http://www.rockclimbing.com/..._reply;so=ASC;mh=25;

rob.calm


petsfed


Sep 27, 2012, 6:36 PM
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Ok, now you're waaay off.

In reply to:
If you are suggesting that a cam moving out and then stopping is common in cam behaviour then you clearly don't understand the mechanics here. Once a cam moves in the direction of fall then in all likelyhood its not going to stop. (Unless you are talking slight compression movement that is visible on all big cams on even a hand tug.)

This is a direct result of inhomogeneity of the rock. That is, the rock is not going to have the same coefficient of friction everywhere, and can be affected by a lot of different things. Also, if the rock is not perfectly parallel, then what is insufficient friction for one contact angle may be sufficient friction for another contact angle. It could also be the case that what's causing these short tracking events is that deep in the crack, there's much more lubricating grit, and further out, much less. If you actually believe that the rock will exhibit as much consistency as you claim it does, I've got a bridge I think you might be interested in buying. By and large, cams placed in parallel cracks don't fail, and tracking leads directly to failure. But flaring, shallow, and uneven cracks are where it gets hard and scary, and then all bets are off.

There are climbs in the Moab area of Utah where you can see distinctive tank-tread like marks in the cracks from the shear volume of people whipping on cams in soft rock, and I'd wager a few of those placements failed, but what caused the track marks is the pulverization of the surface, and the movement of the cam to a stronger position.


hugepedro


Sep 27, 2012, 10:45 PM
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O M G

Let's simplify this.

When you were young, did you play with:

1. Legos, Erector Set, and Lincoln Logs (or something similar, I am old, so these specific toys may not be relevant).

or did you play with:

Play Doh, G.I. Joe, and Care Bears

If it was the former, you're probaly ok. If it was the latter, you probably shouldn't be trad climbing.


petsfed


Sep 28, 2012, 12:18 AM
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I played with both.

Strength or weakness?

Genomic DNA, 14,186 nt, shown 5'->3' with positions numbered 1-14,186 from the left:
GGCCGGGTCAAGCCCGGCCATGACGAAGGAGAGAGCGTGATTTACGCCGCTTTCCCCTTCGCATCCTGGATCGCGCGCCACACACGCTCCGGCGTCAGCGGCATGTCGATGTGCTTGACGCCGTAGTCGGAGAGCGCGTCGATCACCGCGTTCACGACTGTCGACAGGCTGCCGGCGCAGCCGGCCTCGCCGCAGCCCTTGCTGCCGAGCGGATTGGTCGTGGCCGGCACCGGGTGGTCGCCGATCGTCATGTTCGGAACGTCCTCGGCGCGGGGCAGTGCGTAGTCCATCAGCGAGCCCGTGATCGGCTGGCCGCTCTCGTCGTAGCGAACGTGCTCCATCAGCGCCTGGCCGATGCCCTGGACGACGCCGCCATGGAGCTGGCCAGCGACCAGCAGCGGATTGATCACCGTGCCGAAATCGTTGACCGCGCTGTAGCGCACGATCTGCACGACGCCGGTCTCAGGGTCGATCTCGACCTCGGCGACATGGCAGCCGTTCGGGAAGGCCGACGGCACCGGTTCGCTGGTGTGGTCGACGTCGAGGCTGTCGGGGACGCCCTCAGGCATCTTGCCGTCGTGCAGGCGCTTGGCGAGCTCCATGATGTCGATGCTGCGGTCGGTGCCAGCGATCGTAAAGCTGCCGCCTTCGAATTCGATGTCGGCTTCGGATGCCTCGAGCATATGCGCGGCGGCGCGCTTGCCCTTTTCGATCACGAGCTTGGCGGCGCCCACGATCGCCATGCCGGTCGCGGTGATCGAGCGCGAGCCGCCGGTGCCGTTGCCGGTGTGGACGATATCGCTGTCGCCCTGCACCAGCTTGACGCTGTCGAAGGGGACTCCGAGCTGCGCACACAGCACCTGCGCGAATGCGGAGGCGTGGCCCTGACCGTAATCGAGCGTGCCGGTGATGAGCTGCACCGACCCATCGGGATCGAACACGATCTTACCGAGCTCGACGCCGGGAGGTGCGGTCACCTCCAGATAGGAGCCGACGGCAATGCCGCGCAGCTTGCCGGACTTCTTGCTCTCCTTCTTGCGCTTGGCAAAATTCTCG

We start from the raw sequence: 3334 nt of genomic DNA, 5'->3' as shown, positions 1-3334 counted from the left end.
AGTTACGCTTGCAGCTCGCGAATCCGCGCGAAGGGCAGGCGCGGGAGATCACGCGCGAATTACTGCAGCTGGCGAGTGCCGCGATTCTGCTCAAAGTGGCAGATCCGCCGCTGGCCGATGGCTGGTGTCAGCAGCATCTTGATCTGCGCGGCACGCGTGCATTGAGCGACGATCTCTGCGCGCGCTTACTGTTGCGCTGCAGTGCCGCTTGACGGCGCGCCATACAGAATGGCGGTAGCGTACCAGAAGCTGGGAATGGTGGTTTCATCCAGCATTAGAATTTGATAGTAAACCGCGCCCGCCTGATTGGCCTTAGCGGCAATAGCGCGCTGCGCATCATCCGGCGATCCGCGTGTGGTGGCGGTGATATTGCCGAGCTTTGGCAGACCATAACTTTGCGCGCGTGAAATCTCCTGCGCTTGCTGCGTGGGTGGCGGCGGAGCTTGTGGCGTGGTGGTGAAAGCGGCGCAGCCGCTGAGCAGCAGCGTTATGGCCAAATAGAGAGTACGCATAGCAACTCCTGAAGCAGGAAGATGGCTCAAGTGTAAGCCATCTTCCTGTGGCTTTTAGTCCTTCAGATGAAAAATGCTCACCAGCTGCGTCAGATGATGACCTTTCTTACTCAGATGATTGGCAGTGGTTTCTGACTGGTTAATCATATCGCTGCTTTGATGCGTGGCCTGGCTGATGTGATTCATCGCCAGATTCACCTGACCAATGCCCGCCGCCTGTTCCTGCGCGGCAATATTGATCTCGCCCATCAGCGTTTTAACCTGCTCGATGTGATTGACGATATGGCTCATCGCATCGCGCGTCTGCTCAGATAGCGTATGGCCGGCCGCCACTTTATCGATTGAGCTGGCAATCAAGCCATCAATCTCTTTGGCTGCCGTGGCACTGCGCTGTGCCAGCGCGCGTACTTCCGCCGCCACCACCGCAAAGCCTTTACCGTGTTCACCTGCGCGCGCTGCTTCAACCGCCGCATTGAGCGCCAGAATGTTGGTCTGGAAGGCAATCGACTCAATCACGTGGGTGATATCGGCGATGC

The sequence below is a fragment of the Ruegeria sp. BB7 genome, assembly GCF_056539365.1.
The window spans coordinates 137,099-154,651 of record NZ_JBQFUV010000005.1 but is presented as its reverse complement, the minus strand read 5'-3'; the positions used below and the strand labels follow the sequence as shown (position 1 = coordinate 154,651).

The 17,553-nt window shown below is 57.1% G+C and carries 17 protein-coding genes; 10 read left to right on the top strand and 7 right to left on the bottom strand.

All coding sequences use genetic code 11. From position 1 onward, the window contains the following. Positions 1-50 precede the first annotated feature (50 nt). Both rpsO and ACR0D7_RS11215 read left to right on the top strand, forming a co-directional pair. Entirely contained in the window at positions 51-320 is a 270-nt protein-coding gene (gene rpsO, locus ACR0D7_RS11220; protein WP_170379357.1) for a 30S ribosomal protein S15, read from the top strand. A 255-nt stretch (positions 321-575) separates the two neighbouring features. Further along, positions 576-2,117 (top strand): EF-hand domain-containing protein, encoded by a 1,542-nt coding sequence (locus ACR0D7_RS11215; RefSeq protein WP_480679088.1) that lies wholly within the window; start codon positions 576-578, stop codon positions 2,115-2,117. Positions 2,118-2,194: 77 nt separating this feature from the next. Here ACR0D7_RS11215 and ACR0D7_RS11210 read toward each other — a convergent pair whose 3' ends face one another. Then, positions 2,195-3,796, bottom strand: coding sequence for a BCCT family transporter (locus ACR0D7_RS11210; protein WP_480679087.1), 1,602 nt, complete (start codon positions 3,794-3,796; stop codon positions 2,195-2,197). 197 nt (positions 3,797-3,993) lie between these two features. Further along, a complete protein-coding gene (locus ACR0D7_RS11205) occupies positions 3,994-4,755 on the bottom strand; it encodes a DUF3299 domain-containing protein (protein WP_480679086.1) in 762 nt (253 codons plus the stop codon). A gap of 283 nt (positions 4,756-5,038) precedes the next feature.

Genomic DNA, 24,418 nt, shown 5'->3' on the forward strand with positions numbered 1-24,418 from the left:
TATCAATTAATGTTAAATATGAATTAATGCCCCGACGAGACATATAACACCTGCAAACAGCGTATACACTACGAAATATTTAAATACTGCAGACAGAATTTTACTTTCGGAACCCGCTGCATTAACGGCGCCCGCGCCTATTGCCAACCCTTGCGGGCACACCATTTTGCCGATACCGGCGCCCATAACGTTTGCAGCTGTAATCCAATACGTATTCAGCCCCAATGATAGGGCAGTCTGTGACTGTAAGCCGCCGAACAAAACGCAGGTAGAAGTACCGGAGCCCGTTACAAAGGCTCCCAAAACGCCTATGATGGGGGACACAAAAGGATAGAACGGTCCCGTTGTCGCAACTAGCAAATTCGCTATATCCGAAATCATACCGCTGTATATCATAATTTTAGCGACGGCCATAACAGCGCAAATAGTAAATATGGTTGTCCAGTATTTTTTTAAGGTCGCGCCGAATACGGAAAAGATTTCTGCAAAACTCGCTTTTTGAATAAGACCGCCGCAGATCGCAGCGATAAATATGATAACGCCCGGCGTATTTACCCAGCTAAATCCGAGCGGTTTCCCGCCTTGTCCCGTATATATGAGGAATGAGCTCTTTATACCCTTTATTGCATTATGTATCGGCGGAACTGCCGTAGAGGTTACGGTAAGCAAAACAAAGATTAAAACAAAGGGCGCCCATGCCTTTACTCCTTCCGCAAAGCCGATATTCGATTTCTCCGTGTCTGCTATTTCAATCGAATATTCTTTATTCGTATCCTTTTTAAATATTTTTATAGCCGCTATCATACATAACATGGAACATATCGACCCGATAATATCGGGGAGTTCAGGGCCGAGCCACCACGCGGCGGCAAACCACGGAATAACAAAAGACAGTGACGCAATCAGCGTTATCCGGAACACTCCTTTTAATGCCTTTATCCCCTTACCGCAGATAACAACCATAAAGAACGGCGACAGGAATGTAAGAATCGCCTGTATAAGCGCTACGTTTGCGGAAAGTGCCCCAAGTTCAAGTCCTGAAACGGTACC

hugepedro


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petsfed wrote:
I played with both.

Strength or weakness?

You played with Care Bears? That's fabulous.


hugepedro


Sep 28, 2012, 12:34 AM
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petsfed wrote:
I played with both.

Strength or weakness?

No, seriously, I'd say you're prolly ok climbing trad, but I might not want to climb with you and hear all about you're latest existential crisis.


acorneau


Sep 28, 2012, 6:04 AM
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hugepedro wrote:
When you were young, did you play with:

1. Legos, Erector Set, and Lincoln Logs (or something similar, I am old, so these specific toys may not be relevant).

Oh hell yeah!


patto


Sep 28, 2012, 6:35 AM
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petsfed wrote:
Ok, now you're waaay off.
I don't really see how much of that is in conflict with what I have written.

Clearly due to variations in rock particularly in very soft rock movement is possible without totally ripping. But again we are going well into the complex world of friable and variable rock. Not basic cam mechanics.

But on most rock if you cam starts moving and pulverising rock I wouldn't be placing bets on it. Crazy


Partner rgold


Sep 28, 2012, 7:29 AM
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Re: [patto] What determines the rate at which a cam will rip out? [In reply to]
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I'm as or more fond of theory as the next guy, but the elementary theory of cam function is indeed so removed from reality to be of primarily academic interest. It is true, in the elementary theory, that a cam that will hold a tug should hold a big fall, but as has been pointed out over and over, that theoretical result bears no relation to a much more complicated reality.

The problems with the elementary theory begins immediately, with the assumption that there is such a thing as a "coefficient of friction." People write Ph.D. dissertations on the "real" replacements for the naive coefficient of friction concept, which may be appropriate for friction between a pair of highly-polished metal surfaces, but is of questionable relevance for relatively rough aluminum on even rougher rock. The entire concept of coefficient of friction is a convenient empirical observation, but is nothing like a universal physical principle.